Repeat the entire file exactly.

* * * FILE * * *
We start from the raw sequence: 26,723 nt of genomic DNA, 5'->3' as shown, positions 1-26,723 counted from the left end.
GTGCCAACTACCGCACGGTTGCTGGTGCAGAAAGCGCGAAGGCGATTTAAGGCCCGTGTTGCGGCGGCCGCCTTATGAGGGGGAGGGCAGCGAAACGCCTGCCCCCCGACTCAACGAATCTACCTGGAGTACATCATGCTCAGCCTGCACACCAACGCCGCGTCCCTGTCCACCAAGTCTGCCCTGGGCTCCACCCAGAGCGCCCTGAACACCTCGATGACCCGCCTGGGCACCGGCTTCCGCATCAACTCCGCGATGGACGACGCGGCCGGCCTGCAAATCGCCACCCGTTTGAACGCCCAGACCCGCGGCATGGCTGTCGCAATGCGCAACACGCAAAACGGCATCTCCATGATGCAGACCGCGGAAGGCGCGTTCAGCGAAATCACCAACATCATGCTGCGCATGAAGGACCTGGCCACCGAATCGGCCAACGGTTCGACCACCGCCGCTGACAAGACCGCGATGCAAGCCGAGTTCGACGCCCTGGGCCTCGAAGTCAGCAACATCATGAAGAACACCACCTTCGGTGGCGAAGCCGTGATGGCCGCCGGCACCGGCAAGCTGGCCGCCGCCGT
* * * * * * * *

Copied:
We start from the raw sequence: 26,723 nt of genomic DNA, 5'->3' as shown, positions 1-26,723 counted from the left end.
GTGCCAACTACCGCACGGTTGCTGGTGCAGAAAGCGCGAAGGCGATTTAAGGCCCGTGTTGCGGCGGCCGCCTTATGAGGGGGAGGGCAGCGAAACGCCTGCCCCCCGACTCAACGAATCTACCTGGAGTACATCATGCTCAGCCTGCACACCAACGCCGCGTCCCTGTCCACCAAGTCTGCCCTGGGCTCCACCCAGAGCGCCCTGAACACCTCGATGACCCGCCTGGGCACCGGCTTCCGCATCAACTCCGCGATGGACGACGCGGCCGGCCTGCAAATCGCCACCCGTTTGAACGCCCAGACCCGCGGCATGGCTGTCGCAATGCGCAACACGCAAAACGGCATCTCCATGATGCAGACCGCGGAAGGCGCGTTCAGCGAAATCACCAACATCATGCTGCGCATGAAGGACCTGGCCACCGAATCGGCCAACGGTTCGACCACCGCCGCTGACAAGACCGCGATGCAAGCCGAGTTCGACGCCCTGGGCCTCGAAGTCAGCAACATCATGAAGAACACCACCTTCGGTGGCGAAGCCGTGATGGCCGCCGGCACCGGCAAGCTGGCCGCCGCCGT